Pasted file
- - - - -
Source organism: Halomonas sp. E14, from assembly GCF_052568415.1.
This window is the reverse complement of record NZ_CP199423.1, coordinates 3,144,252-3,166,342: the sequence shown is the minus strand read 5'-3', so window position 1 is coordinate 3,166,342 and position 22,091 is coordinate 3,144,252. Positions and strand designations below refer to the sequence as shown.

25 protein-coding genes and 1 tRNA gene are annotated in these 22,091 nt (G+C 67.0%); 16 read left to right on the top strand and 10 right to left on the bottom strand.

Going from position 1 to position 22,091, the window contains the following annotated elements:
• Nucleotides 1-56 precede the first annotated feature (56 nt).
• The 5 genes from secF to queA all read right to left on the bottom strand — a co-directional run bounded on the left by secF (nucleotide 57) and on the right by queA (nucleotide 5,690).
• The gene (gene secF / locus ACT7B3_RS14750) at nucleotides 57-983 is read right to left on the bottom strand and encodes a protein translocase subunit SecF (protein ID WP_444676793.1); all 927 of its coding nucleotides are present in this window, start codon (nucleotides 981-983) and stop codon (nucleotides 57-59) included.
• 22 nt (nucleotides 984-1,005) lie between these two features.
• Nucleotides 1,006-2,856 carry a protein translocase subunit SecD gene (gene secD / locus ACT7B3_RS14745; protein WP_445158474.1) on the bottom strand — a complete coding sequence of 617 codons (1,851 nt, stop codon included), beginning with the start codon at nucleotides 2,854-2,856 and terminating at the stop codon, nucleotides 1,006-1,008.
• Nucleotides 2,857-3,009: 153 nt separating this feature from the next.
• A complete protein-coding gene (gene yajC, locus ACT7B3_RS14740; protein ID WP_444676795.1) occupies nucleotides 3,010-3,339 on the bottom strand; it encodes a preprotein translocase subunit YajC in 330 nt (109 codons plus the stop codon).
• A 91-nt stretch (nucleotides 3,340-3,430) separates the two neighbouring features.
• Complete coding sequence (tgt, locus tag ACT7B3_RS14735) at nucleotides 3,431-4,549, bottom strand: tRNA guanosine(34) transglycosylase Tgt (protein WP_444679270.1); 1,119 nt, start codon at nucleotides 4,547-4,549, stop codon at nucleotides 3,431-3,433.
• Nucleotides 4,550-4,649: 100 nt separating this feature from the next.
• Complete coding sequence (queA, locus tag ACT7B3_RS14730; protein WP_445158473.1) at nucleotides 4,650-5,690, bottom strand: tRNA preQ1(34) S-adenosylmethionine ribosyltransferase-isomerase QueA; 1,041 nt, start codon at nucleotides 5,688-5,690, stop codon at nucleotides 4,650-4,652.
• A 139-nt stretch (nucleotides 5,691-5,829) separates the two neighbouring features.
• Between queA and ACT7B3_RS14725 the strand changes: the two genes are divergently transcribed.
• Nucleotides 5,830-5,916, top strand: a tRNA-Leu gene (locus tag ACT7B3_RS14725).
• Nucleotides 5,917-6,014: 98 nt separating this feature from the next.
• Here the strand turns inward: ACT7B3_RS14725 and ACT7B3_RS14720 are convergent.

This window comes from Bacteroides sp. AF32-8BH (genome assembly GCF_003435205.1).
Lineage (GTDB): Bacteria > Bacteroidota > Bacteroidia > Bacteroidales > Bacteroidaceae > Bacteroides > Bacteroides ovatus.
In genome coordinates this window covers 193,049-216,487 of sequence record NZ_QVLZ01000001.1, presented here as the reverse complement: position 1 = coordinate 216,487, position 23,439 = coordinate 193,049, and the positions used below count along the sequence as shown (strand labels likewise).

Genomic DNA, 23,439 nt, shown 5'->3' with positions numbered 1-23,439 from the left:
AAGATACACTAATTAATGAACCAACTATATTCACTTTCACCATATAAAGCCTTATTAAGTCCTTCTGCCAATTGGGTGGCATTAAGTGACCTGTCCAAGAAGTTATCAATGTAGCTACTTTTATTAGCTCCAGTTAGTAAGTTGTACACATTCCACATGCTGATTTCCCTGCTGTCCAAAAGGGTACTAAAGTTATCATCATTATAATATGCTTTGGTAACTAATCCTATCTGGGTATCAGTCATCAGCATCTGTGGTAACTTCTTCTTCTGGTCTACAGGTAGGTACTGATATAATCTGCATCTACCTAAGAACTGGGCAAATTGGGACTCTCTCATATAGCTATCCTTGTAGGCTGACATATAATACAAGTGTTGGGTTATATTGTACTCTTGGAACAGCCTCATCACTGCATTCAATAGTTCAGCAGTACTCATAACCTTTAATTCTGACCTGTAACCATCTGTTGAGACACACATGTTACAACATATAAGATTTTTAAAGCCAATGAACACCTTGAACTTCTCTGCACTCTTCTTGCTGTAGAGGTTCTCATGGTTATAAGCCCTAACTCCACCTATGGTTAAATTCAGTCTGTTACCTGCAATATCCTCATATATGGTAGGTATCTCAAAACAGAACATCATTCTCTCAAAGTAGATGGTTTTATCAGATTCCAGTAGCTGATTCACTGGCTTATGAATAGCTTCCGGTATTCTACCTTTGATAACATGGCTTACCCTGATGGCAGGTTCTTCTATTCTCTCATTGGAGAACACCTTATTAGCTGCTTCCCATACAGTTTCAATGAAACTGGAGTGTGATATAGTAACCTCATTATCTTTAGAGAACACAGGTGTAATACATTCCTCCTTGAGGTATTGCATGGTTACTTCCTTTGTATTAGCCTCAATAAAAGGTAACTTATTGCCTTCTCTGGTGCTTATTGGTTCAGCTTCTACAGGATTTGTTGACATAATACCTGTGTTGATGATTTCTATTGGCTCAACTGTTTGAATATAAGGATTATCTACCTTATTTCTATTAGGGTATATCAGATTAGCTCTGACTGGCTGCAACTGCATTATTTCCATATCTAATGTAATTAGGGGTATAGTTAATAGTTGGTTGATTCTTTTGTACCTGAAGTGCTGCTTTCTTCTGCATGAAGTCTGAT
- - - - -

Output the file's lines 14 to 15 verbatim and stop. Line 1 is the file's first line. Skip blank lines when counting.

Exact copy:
• Nucleotides 4,550-4,649: 100 nt separating this feature from the next.
• Complete coding sequence (queA, locus tag ACT7B3_RS14730; protein WP_445158473.1) at nucleotides 4,650-5,690, bottom strand: tRNA preQ1(34) S-adenosylmethionine ribosyltransferase-isomerase QueA; 1,041 nt, start codon at nucleotides 5,688-5,690, stop codon at nucleotides 4,650-4,652.